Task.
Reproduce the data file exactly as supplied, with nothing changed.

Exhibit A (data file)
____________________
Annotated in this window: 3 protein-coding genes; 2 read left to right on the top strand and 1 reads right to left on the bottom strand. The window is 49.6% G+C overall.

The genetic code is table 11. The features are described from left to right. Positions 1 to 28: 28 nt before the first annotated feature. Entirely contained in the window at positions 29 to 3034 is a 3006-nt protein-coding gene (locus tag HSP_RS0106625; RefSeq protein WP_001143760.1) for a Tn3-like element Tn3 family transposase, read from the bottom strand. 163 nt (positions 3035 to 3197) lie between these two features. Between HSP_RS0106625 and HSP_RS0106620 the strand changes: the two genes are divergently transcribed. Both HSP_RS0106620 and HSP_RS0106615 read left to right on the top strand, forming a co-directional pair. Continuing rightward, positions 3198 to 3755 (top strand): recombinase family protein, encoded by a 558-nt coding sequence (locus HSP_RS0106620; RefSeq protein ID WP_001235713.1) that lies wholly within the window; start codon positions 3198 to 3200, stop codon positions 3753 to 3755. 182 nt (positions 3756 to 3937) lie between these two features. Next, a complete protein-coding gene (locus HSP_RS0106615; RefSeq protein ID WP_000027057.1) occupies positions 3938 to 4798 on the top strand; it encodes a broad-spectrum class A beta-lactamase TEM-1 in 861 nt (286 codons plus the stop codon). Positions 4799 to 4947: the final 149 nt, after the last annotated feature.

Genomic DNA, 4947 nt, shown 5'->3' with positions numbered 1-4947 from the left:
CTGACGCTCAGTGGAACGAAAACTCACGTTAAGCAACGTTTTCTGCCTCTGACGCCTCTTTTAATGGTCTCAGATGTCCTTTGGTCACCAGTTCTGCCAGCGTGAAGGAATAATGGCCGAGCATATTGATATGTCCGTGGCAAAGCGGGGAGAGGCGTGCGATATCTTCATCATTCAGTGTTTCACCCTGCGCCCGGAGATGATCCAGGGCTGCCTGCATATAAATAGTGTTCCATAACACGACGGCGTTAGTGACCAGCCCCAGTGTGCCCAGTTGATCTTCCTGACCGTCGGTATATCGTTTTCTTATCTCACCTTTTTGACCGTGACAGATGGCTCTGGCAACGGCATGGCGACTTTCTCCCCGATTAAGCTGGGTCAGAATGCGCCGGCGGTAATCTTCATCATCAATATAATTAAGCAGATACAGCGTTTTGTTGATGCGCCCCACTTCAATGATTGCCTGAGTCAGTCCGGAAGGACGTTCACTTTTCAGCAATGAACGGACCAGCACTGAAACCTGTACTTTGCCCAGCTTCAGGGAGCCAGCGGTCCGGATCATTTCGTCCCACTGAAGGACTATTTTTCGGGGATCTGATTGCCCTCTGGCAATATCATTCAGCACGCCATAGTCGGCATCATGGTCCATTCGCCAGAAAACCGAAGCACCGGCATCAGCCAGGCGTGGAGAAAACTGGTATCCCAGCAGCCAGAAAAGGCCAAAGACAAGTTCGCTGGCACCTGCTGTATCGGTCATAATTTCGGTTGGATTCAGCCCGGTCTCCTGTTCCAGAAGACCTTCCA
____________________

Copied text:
Annotated in this window: 3 protein-coding genes; 2 read left to right on the top strand and 1 reads right to left on the bottom strand. The window is 49.6% G+C overall.

The genetic code is table 11. The features are described from left to right. Positions 1 to 28: 28 nt before the first annotated feature. Entirely contained in the window at positions 29 to 3034 is a 3006-nt protein-coding gene (locus tag HSP_RS0106625; RefSeq protein WP_001143760.1) for a Tn3-like element Tn3 family transposase, read from the bottom strand. 163 nt (positions 3035 to 3197) lie between these two features. Between HSP_RS0106625 and HSP_RS0106620 the strand changes: the two genes are divergently transcribed. Both HSP_RS0106620 and HSP_RS0106615 read left to right on the top strand, forming a co-directional pair. Continuing rightward, positions 3198 to 3755 (top strand): recombinase family protein, encoded by a 558-nt coding sequence (locus HSP_RS0106620; RefSeq protein ID WP_001235713.1) that lies wholly within the window; start codon positions 3198 to 3200, stop codon positions 3753 to 3755. 182 nt (positions 3756 to 3937) lie between these two features. Next, a complete protein-coding gene (locus HSP_RS0106615; RefSeq protein ID WP_000027057.1) occupies positions 3938 to 4798 on the top strand; it encodes a broad-spectrum class A beta-lactamase TEM-1 in 861 nt (286 codons plus the stop codon). Positions 4799 to 4947: the final 149 nt, after the last annotated feature.

Genomic DNA, 4947 nt, shown 5'->3' with positions numbered 1-4947 from the left:
CTGACGCTCAGTGGAACGAAAACTCACGTTAAGCAACGTTTTCTGCCTCTGACGCCTCTTTTAATGGTCTCAGATGTCCTTTGGTCACCAGTTCTGCCAGCGTGAAGGAATAATGGCCGAGCATATTGATATGTCCGTGGCAAAGCGGGGAGAGGCGTGCGATATCTTCATCATTCAGTGTTTCACCCTGCGCCCGGAGATGATCCAGGGCTGCCTGCATATAAATAGTGTTCCATAACACGACGGCGTTAGTGACCAGCCCCAGTGTGCCCAGTTGATCTTCCTGACCGTCGGTATATCGTTTTCTTATCTCACCTTTTTGACCGTGACAGATGGCTCTGGCAACGGCATGGCGACTTTCTCCCCGATTAAGCTGGGTCAGAATGCGCCGGCGGTAATCTTCATCATCAATATAATTAAGCAGATACAGCGTTTTGTTGATGCGCCCCACTTCAATGATTGCCTGAGTCAGTCCGGAAGGACGTTCACTTTTCAGCAATGAACGGACCAGCACTGAAACCTGTACTTTGCCCAGCTTCAGGGAGCCAGCGGTCCGGATCATTTCGTCCCACTGAAGGACTATTTTTCGGGGATCTGATTGCCCTCTGGCAATATCATTCAGCACGCCATAGTCGGCATCATGGTCCATTCGCCAGAAAACCGAAGCACCGGCATCAGCCAGGCGTGGAGAAAACTGGTATCCCAGCAGCCAGAAAAGGCCAAAGACAAGTTCGCTGGCACCTGCTGTATCGGTCATAATTTCGGTTGGATTCAGCCCGGTCTCCTGTTCCAGAAGACCTTCCA